Bye-Bye Bikinis? Athletes at the Olympics and Beyond Fight Sexist Uniforms

Off Brand is a column that delves into trends in fashion and beauty.

IN 2004, then-FIFA president Sepp Blatter had an idea for making women’s soccer more exciting for spectators: tighter shorts. His comments to the Swiss newspaper SonntagsBlick suggested that soccer might follow the lead of volleyball, where the women’s uniforms are more revealing than the men’s. (Mr. Blatter, who has been banned from soccer by FIFA for ethical violations including illegal bonus payments, did not respond to requests for comment)

Mr. Blatter’s opinion, while clearly retrograde, was unshocking to those—like me—who’ve played women’s sports at any level. As a high- school field hockey and lacrosse player, I received more “feedback” about the length and style of my game-day kilt from fellow students and passersby than any other aspect of the sports. Even on lacrosse match days, when I had to drag a 6-foot-long antiquated wooden stick to every class, the comments were still about the skimpy outfit. Although I happened to like the old-fashioned charm of the traditional skirt, most of the time my teammates and I would have preferred the option to wear shorts. It struck me then as now that the short skirt enforced a sense of objectification around the sports. The focus was in the wrong place.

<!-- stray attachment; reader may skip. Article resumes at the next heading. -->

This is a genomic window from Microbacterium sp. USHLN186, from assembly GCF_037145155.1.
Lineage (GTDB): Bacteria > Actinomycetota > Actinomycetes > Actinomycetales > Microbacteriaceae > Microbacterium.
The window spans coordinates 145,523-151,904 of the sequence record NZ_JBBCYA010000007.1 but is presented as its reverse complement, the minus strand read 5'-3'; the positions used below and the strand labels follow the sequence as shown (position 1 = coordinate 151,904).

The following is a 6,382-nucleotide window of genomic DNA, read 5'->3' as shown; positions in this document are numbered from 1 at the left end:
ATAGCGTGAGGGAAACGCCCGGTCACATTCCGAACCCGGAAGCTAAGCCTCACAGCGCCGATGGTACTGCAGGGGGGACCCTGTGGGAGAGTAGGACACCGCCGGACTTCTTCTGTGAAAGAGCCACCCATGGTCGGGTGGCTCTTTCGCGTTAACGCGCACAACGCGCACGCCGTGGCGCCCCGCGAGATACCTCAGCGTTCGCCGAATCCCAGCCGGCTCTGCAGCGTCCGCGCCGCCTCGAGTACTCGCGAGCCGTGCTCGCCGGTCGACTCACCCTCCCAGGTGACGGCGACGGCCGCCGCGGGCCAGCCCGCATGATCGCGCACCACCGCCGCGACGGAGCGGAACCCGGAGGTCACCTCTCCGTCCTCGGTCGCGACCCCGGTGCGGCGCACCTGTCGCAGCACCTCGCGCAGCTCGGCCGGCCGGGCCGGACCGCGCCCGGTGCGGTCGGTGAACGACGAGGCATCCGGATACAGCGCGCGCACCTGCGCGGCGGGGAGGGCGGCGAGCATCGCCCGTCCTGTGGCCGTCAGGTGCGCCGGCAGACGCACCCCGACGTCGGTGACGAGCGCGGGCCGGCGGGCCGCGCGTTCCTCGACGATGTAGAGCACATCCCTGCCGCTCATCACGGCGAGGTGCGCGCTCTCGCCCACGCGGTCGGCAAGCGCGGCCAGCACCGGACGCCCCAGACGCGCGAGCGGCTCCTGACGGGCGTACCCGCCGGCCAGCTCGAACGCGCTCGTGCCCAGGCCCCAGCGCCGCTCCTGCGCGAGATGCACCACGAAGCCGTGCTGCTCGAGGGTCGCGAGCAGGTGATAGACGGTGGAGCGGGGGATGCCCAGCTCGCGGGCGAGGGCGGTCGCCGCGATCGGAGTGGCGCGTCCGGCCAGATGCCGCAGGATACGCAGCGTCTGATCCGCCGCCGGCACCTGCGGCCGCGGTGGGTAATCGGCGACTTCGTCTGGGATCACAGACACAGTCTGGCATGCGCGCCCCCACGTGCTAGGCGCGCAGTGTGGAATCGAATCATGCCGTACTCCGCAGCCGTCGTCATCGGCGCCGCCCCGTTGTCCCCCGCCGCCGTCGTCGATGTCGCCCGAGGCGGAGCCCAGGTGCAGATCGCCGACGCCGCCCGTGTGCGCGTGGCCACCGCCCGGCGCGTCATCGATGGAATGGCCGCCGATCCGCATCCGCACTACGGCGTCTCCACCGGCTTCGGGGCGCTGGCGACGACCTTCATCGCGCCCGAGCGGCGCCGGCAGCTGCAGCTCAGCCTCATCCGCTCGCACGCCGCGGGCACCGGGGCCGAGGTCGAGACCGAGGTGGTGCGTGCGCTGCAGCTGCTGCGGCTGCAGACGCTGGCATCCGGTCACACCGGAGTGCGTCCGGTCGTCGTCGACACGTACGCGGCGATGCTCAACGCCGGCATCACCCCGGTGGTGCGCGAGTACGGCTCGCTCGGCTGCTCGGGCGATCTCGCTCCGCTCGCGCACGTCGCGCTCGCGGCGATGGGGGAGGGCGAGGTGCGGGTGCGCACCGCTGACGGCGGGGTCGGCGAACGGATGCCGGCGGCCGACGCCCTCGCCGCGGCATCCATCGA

In recent weeks, several elite athletes have expressed similar concerns as conversations about women’s athletic uniforms surfaced yet again. The German women’s gymnastics team wore full-body unitards to compete in the Olympics in Tokyo this past Sunday instead of the more common bikini-cut leotard. In April, when the team first wore this covered-up look (which, though permitted by the sport’s governing bodies, is rare), the German Gymnastics Federation tweeted that it was a statement against “sexualization in gymnastics.” It does not seem coincidental that this is the first summer Olympic games to take place following the 2018 sentencing of Larry Nassar for widespread sexual abuse within the sport.

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The previous week, the Norwegian women’s beach handball team was fined 1500 euros (equivalent to $1783) by the European Handball Federation for its insistence on wearing shorts instead of the mandated bikini bottoms at the European Beach Handball Championships in Bulgaria. Following an international uproar—the singer Pink even offered to pay the team’s fine—the EHF donated the fine to an organization promoting equality in sports. Michael Wiederer, president of the EHF, said his organization “will do all it can to ensure that a change in athlete uniform regulations can be implemented.”

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